When people ask for security holes as features: World-writable files

Raymond Chen

If I had a nickel each time somebody asked for a feature that was a security hole…

I’d have a lot of nickels.

For example, “I want a file that all users can write to. My program will use it as a common database of goodies.”

This is a security hole. For a start, there’s an obvious denial of service attack by having a user open the file in exclusive mode and never letting go. There’s also a data tampering attack, where the user opens the file and write zeros all over it or merely alter the data in subtle ways. Your music index suddenly lost all its Britney Spears songs. (Then again, maybe that’s a good thing. Sneakier would be to edit the index so that when somebody tries to play a Britney Spears song, they get Madonna instead.) [Minor typo fixed. 10am]

A colleague from the security team pointed out another problem with this design: Disk quotas. Whoever created the file is charged for the disk space consumed by that file, even if most of the entries in the file belong to someone else. If you create the file in your Setup program, then it will most likely be owned by an administrator. Administrators are exempt from quotas, which means that everybody can party their data into the file for free! (Use alternate data streams so you can store your data there without affecting normal users of the file.) And if the file is on the system partition (which it probably is), then users can try to fill up all the available disk space and crash the system.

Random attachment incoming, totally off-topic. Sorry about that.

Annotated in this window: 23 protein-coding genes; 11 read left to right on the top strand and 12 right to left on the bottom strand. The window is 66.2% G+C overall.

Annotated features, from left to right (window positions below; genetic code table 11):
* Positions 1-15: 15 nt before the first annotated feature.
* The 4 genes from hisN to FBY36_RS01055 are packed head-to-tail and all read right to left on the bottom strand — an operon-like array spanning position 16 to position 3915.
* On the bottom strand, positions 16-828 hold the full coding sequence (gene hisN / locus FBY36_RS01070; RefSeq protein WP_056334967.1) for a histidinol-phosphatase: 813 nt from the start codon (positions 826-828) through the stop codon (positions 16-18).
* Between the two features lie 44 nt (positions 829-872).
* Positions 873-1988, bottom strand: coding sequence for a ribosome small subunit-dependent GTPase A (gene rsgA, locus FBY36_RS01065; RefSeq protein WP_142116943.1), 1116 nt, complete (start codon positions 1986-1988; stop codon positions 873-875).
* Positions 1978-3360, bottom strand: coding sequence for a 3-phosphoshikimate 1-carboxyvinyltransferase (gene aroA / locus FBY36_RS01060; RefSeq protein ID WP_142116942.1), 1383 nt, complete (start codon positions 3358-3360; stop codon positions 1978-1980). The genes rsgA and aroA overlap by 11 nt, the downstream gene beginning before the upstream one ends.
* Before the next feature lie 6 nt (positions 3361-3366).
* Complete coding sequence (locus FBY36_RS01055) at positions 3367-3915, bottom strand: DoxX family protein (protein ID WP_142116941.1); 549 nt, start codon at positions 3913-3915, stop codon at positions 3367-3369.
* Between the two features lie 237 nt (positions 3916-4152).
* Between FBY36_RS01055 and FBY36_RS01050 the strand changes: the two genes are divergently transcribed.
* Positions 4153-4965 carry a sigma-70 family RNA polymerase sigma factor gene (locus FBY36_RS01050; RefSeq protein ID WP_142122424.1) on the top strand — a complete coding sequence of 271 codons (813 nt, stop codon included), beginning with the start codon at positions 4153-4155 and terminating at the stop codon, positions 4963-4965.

If you have a shared resource that you want to let people mess with, one way to do this is with a service. Users do not access the resource directly but rather go through the service. The service decides what the user is allowed to do with the resource. Maybe some users are permitted only to increment the “number of times played” counter, while others are allowed to edit the song titles. If a user is hogging the resource, the server might refuse connections for a while from that user.

A file doesn’t give you this degree of control over what people can do with it. If you grant write permission to a user, then that user can write to any part of the file. The user can open the file in exclusive mode and prevent anybody else from accessing it. The user can put fake data in the file in an attempt to confuse the other users on the machine.

In other words, the user can make a change to the system that impacts how other users can use the system. This sort of “impact other users” behavior is something that is reserved for administrators. An unprivileged user should be allowed only to mess up his own life; he shouldn’t be allowed to mess up other users’ lives.

Armed with this information, perhaps now you can answer this question posted to comp.os.ms-windows.programmer a few months ago.


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